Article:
Shostakovich: Songs, Vol. 2: 1965-74: Vocal Cycles of the Last Years

A
a
-
Composer(s):
Shostakovich
Works:
Songs, Vol. 2: 1965-74: Vocal Cycles of the Last Years
Performer:
Victoria Evtodieva (soprano), Lyubov Sokolova (mezzo-soprano), Fyodor Kuznetsov (bass), Yuri Serov (piano), Lidia Kovalenko (violin), Irina Molokina (cello)
Label:
Delos
Catalogue Number:
DE 3307
Performance:
starstarstarstarnostar
Sound:
starstarstarstarnostar
4
Reviewer:
BBC Music Magazine
Given the increasingly precarious state of his health during the last ten years of his life, one might have expected most of the songs Shostakovich composed at this time to have been exclusively morbid or preoccupied with death. But hearing these vocal cycles in chronological sequence of composition, as presented here, makes one realise what an amazing range of expression and variety of moods the composer could muster, often with the simplest of musical means. In fact the programme is cleverly arranged so that the bitingly vicious satire of the Krokodil and Lebyadkin settings act as exactly the necessary contrasting framework for the more profound and contemplative Blok and Tsvetayeva cycles. Needless to say, all the performers deliver the music with conviction, none more so than Lyubov Sokolova, whose sensitive artistry and faultless rhythmic control brings a wealth of nuance and colour to the Tsvetayeva cycle. There are also some poignant moments in the Blok cycle, though it’s a pity that the opening of the eerie setting of ‘The City Sleeps’ is marred by some untidy shifts from the cello. Finally, Fyodor Kuznetsov, supported by an equally manic Yuri Serov, exploits every twist and turn in the bizarre experiences of Dostoyevsky’s Captain Lebyadkin – a larger-than-life interpretation that once more confirms Shostakovich’s status as the true heir to Mussorgsky. Erik Levi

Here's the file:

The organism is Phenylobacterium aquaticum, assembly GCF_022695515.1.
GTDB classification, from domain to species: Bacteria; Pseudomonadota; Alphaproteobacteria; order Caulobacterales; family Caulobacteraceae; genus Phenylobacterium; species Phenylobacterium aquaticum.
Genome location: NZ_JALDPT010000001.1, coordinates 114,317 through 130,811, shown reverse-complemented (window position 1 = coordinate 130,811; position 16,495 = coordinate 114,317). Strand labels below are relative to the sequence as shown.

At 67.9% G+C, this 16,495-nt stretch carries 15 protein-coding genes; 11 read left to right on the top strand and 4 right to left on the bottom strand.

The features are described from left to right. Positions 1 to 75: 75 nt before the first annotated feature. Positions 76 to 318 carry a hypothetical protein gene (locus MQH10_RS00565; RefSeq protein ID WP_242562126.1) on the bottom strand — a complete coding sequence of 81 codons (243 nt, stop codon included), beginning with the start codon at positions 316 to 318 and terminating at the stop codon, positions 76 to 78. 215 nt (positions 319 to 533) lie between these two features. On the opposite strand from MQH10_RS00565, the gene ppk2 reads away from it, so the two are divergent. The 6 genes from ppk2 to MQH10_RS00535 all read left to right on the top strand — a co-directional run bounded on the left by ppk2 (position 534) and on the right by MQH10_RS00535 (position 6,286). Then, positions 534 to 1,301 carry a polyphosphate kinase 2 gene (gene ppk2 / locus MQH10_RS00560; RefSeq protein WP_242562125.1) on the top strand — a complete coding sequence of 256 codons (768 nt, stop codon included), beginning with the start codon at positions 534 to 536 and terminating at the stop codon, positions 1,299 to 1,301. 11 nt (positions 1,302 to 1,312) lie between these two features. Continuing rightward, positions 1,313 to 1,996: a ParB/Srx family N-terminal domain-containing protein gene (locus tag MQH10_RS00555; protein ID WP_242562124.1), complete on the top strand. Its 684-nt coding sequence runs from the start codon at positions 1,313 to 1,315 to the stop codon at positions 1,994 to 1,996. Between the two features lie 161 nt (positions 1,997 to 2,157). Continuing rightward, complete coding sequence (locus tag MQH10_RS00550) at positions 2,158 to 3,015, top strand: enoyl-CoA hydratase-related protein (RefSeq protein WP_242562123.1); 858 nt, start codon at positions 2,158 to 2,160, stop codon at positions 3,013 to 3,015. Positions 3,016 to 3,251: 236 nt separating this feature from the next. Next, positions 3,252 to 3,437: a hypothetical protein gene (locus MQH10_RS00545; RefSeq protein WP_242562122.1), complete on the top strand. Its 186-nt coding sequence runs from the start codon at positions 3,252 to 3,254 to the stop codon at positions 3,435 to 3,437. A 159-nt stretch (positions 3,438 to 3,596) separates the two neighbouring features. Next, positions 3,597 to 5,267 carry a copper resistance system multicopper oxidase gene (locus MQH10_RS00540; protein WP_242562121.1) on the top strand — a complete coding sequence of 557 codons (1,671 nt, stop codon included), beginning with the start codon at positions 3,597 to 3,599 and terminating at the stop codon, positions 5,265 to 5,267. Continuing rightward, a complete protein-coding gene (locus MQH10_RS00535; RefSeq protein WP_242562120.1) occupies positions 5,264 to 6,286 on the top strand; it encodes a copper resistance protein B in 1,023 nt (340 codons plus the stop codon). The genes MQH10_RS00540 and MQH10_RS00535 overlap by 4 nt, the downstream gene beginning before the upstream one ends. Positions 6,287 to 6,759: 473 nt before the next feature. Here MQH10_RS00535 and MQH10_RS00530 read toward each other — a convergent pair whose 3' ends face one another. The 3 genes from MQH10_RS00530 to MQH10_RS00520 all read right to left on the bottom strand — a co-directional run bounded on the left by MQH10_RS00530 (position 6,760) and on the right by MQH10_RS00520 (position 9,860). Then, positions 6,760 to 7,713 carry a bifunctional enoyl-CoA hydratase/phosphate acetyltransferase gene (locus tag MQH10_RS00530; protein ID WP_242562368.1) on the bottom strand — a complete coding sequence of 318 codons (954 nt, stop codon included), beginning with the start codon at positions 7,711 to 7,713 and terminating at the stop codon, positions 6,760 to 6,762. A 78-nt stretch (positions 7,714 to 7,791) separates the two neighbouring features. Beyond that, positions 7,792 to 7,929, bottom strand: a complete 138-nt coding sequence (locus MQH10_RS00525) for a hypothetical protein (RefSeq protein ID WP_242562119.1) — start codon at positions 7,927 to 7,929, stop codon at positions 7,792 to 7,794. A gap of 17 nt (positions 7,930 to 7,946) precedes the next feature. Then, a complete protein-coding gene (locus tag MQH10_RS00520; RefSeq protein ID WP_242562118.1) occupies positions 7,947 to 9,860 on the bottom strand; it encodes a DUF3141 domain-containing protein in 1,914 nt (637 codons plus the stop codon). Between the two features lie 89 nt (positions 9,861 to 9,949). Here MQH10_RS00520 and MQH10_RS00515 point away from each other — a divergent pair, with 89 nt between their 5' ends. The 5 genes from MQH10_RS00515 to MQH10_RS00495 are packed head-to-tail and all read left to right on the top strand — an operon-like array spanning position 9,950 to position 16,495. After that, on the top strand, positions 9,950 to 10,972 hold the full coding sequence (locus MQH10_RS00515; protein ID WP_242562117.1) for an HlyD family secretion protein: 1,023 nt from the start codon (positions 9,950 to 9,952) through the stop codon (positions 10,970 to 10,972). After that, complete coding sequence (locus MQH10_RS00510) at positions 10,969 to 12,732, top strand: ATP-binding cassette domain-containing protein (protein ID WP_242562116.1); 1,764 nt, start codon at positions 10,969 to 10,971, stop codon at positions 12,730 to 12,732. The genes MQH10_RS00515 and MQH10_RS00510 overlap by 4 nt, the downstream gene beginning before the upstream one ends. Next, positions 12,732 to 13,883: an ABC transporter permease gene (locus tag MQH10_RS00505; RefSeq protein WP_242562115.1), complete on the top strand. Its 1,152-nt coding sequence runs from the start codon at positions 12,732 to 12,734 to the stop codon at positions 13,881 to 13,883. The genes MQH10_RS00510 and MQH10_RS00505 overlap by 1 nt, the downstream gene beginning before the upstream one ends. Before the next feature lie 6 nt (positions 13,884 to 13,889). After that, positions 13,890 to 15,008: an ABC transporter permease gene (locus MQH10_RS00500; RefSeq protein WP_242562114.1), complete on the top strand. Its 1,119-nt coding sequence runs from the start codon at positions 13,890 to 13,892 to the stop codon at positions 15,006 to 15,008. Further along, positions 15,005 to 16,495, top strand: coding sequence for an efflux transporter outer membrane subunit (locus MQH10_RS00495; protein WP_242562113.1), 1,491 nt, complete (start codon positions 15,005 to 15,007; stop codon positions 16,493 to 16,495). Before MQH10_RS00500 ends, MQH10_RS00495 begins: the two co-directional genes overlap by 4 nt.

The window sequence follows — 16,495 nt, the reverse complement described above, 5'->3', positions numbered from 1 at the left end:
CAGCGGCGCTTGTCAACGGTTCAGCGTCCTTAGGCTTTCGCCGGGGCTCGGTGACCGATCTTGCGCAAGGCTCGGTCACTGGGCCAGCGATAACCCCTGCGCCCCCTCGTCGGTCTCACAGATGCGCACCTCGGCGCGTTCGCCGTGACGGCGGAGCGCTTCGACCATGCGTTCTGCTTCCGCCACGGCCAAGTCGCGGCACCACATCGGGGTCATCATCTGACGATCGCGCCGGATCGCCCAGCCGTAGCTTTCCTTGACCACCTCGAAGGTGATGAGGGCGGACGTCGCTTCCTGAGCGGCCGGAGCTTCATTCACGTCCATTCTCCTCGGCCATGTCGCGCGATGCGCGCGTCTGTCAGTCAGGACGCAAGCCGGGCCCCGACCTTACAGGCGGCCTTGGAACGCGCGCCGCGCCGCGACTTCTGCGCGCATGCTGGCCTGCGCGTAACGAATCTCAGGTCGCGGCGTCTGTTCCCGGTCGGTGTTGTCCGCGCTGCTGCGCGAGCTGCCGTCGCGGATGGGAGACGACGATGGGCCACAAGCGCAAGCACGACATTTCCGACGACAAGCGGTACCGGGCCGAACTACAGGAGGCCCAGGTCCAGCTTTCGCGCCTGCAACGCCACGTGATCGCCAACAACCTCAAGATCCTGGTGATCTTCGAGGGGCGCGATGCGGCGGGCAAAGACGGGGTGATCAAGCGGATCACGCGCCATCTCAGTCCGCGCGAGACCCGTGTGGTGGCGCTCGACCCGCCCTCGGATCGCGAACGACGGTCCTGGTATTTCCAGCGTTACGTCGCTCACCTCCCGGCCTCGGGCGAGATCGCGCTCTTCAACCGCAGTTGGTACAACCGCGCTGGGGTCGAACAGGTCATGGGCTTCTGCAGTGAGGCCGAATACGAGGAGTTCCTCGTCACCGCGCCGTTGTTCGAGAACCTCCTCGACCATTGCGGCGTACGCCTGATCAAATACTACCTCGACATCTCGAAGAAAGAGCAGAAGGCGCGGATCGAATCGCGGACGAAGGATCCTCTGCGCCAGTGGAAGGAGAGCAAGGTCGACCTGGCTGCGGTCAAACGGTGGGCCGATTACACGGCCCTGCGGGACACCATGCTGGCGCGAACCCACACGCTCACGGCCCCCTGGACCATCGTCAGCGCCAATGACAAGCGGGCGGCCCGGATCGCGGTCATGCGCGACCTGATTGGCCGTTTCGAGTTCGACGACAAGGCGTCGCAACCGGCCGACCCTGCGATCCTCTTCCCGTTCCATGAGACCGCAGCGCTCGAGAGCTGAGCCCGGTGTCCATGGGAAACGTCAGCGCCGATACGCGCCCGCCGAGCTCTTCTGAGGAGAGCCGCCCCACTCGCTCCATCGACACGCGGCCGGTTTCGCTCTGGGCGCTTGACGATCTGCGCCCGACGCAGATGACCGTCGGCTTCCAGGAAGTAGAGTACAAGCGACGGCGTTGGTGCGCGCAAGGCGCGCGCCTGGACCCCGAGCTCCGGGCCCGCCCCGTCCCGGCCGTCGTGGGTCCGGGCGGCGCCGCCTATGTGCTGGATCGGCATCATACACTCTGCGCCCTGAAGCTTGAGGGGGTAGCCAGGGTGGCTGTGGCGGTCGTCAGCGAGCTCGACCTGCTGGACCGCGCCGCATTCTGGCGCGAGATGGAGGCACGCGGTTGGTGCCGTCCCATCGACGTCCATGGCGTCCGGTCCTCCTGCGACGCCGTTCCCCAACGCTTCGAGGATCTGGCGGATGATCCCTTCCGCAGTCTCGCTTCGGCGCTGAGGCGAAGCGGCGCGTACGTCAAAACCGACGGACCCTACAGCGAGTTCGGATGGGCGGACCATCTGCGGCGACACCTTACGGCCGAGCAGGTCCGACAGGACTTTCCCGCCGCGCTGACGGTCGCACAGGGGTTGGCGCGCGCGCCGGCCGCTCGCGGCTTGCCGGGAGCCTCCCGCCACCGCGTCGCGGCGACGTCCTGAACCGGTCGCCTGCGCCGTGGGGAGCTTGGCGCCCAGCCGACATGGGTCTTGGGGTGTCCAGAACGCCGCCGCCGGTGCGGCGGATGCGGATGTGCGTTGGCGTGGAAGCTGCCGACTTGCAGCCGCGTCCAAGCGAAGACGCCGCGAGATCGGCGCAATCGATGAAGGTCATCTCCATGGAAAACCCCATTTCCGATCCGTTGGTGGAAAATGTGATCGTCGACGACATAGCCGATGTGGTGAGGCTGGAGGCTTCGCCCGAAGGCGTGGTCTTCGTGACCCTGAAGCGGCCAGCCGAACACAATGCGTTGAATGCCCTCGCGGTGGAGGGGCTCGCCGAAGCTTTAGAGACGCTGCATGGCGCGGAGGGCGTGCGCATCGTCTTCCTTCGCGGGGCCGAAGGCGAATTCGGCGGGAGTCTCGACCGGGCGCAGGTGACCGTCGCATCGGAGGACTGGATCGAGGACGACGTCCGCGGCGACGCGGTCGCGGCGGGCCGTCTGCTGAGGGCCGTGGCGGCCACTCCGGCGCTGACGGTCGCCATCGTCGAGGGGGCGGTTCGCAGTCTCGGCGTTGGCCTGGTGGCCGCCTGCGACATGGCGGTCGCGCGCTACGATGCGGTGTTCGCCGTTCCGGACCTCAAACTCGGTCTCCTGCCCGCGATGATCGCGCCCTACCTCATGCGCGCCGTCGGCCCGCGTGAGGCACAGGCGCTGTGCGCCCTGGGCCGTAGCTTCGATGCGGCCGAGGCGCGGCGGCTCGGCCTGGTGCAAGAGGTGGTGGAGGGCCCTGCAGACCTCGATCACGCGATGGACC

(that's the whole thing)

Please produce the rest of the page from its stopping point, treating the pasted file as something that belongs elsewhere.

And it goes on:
Moratelli
previous review Article
Kreek, Rautavaara, Tormis, Sven-David Sandström, Pärt & Vasks
next review Article
We use cookies to improve your experience of our website. Cookies perform functions like recognising you each time you visit and delivering advertising messages that are relevant to you. Read more here